Pedley: Martin Just Says No To Classlessness
By Jim Pedley | Managing Editor
Indianapolis – This wasn’t the way the 2010 season was supposed to go for Mark Martin and his fans. This was supposed to be the season their personal demons were sent scurrying into the night.
Instead, it is Martin, NASCAR’s symbol for what we all wish stock car racing were like, who is scurrying.
Scurrying to win a race, scurrying to make the Chase, scurrying to fend off public attacks calling for him to step down after the season so that Kasey Kahne can get into his Hendrick Motor Sports ride.
The seemingly apologetic half smile was in its accustomed place on Martin’s face when he faced the media this weekend at Indianapolis Motor Speedway. His words were carefully chosen as always.
But there also seemed to be an under current of frustration and weariness in that always expressive, ashen 51-year-old face.
The man who has finished second in the Sprint Cup standings five times in his almost 30 year career in the series is 14th in points. He’s 37 points out of the Chase. And even if he were to make the Chase, he has zero bonus points because that is the number of victories he has in 2010.
He sounded less than optimistic after qualifying third on Saturday for Sunday’s Brickyard 400.
“No, it’s not too late,” he said of getting to the Chase and keeping hopes for a first championship alive, “but it’s very close. You know, its close. So, you know, we still have work to do. It looks really good this weekend, but I don’t think that you can judge the rest of the, you know, the rest of the schedule based on one good two days’ worth of really good, you know.
“And we have a lot of work in front of us. We’re working really hard, harder than we ever have. So that’s what we can do. We can control that and that’s what we’re doing. You know, we’re really focused and dug in.”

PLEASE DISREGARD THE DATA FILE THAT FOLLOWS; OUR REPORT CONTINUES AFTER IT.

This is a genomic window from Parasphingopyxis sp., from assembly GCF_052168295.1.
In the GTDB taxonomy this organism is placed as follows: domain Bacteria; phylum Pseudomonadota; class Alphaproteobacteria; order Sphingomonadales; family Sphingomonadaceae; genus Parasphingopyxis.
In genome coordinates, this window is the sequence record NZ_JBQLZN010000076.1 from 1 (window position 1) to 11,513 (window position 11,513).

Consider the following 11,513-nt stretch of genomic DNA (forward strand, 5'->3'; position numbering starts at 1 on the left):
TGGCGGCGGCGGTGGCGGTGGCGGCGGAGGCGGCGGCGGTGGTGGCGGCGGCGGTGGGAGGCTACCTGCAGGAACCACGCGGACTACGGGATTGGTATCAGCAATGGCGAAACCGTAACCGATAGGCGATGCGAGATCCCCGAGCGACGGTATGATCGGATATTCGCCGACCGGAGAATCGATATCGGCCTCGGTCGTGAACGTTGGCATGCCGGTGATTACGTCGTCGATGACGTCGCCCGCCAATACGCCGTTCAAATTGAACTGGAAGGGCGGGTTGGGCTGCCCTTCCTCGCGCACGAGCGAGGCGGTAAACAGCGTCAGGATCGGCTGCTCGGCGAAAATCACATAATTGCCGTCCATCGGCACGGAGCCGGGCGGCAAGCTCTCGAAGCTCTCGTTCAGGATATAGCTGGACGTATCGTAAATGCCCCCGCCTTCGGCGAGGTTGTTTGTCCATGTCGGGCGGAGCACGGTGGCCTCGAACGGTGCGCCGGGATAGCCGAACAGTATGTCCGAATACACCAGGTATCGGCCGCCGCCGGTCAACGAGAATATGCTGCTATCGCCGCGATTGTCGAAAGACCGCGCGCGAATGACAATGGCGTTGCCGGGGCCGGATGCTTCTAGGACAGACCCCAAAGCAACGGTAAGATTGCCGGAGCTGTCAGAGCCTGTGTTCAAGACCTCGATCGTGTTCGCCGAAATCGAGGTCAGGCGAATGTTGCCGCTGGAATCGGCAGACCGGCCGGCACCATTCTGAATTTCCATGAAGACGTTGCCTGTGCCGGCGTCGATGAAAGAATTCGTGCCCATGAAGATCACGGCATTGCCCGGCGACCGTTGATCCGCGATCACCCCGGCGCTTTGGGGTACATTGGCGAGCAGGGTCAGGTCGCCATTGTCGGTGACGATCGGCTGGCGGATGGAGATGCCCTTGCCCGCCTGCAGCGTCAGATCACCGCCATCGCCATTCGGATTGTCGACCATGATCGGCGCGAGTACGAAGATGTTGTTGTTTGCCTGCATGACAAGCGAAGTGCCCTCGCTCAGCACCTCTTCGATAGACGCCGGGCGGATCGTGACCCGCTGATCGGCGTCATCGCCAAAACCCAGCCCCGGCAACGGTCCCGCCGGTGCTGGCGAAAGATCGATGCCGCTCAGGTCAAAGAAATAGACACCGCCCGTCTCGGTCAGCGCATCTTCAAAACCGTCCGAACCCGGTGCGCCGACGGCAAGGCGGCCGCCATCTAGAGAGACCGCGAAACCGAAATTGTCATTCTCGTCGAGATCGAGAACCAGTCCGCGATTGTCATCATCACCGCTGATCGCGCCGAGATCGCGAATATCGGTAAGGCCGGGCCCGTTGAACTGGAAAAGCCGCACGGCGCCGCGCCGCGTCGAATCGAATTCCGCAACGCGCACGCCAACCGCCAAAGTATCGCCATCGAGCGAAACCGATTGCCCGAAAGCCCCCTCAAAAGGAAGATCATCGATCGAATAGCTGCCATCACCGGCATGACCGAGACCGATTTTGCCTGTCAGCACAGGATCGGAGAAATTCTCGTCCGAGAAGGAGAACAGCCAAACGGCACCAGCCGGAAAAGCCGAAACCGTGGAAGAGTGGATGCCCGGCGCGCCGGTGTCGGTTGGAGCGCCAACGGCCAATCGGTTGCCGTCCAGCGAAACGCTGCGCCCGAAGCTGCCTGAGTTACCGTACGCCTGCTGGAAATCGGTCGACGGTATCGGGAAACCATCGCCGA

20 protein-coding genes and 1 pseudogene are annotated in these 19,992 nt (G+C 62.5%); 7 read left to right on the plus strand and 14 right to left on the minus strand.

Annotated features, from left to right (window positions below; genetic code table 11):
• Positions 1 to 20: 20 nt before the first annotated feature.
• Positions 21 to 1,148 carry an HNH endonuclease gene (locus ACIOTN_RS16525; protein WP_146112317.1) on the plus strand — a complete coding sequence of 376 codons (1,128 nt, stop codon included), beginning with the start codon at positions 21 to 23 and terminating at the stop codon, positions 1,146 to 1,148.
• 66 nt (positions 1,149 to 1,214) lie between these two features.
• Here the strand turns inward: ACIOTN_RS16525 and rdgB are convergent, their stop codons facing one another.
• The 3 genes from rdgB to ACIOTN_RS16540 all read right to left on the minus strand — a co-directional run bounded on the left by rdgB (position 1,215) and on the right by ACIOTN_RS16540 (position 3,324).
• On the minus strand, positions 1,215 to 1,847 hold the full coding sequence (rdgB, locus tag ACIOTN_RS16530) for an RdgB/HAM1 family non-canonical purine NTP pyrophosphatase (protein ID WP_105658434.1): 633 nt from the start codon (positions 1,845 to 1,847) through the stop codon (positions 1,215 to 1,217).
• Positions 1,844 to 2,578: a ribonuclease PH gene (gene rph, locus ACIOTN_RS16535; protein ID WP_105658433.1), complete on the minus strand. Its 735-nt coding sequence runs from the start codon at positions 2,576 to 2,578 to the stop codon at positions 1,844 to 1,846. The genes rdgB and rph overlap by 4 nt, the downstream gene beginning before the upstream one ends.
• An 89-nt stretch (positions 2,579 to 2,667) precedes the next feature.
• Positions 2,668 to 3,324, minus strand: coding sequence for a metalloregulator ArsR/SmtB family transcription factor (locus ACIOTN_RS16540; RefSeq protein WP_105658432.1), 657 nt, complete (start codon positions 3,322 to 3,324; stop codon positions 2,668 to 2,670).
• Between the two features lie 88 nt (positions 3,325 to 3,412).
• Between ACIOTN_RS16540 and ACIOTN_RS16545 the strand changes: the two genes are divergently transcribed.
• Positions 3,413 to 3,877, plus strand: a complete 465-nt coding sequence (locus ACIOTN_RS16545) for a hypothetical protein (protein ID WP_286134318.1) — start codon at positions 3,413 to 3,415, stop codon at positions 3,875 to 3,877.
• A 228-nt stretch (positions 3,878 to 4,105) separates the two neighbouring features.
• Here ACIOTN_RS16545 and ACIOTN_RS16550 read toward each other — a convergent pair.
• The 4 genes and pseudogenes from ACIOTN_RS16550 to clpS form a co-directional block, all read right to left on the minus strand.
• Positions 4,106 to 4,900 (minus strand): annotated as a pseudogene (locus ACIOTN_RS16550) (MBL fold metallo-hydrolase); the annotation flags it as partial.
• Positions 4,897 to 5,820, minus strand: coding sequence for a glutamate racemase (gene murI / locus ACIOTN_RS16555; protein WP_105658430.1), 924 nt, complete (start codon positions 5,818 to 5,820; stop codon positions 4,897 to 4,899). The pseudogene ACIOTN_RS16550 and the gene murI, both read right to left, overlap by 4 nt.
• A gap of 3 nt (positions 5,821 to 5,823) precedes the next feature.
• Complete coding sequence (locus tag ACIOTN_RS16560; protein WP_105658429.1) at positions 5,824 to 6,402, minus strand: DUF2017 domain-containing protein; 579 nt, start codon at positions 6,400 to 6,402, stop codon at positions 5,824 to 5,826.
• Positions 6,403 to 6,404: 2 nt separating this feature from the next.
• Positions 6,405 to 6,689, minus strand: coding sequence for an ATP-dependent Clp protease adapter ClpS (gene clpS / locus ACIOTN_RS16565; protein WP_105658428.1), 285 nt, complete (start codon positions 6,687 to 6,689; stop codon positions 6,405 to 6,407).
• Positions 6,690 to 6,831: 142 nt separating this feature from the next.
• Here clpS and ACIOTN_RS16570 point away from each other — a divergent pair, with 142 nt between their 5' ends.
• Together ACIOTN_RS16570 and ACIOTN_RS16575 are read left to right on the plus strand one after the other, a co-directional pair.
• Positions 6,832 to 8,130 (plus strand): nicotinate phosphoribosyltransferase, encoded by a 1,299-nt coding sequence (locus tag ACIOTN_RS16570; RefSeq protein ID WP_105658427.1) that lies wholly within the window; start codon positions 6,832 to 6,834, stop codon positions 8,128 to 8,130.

What Martin won’t do is resort to dangerous, desperate moves in his pursuit of a win or a Chase berth. Especially not this weekend at the 2.5-mile IMS track.
It’s not that it’s too early to go banzai, or the wrong place. It’s that it is just not in the genetic makeup.
“You know,” Martin said, “we’ll run our typical, normal race. I mean, I don’t think that we will throw all or nothing, Hail Mary, which we don’t normally much anyway. So I think we’ll run our typical calculated race, I would assume that’s what Alan’s strategy would be.
“And we, you know, we would love to be in contention to win, but we also are just going to also be pleased to be, you know, running better than we have, making progress – you have to take making progress as an encouragement, and hopefully if you can continue that, you know, you can get where you want to be. So I’m certainly feeling good about the progress that we’re making right now.”
Despite his circumstance – or perhaps of his good qualifying effort – Martin kept that just-happy-to-be-racing attitude.
It’s an attitude that has only served, in recent years, to endear him to fans and other drivers.
His name comes up any time another driver rams somebody else into a wall or catch fence or hospital.
Mark Martin’s picture dominates text books about playing fair in auto racing. Not that he’s ever read any of those books.
“You know,” Martin said when somebody suggested to him that he would never do what Carl Edwards and Brad Keselowski did at Gateway last Saturday, “I get some more credit than maybe I deserve. I’m not sure what would have happened under that same scenario had I been in Carl’s shoes. I can’t say for sure. I hope that the initial incident wouldn’t have happened, which was Brad getting in, you know, into me if I had been in Carl’s shoes. That’s what I would hope for. And then we could just have a battle side to side, you know, side by side.
“I really don’t want to get into that one, you know. I have no — I don’t have any dog in that fight at all. I do appreciate the respect that I’m given and I also acknowledge that I probably get more than I deserve.”
– Jim Pedley can be reached at firstname.lastname@example.org Comments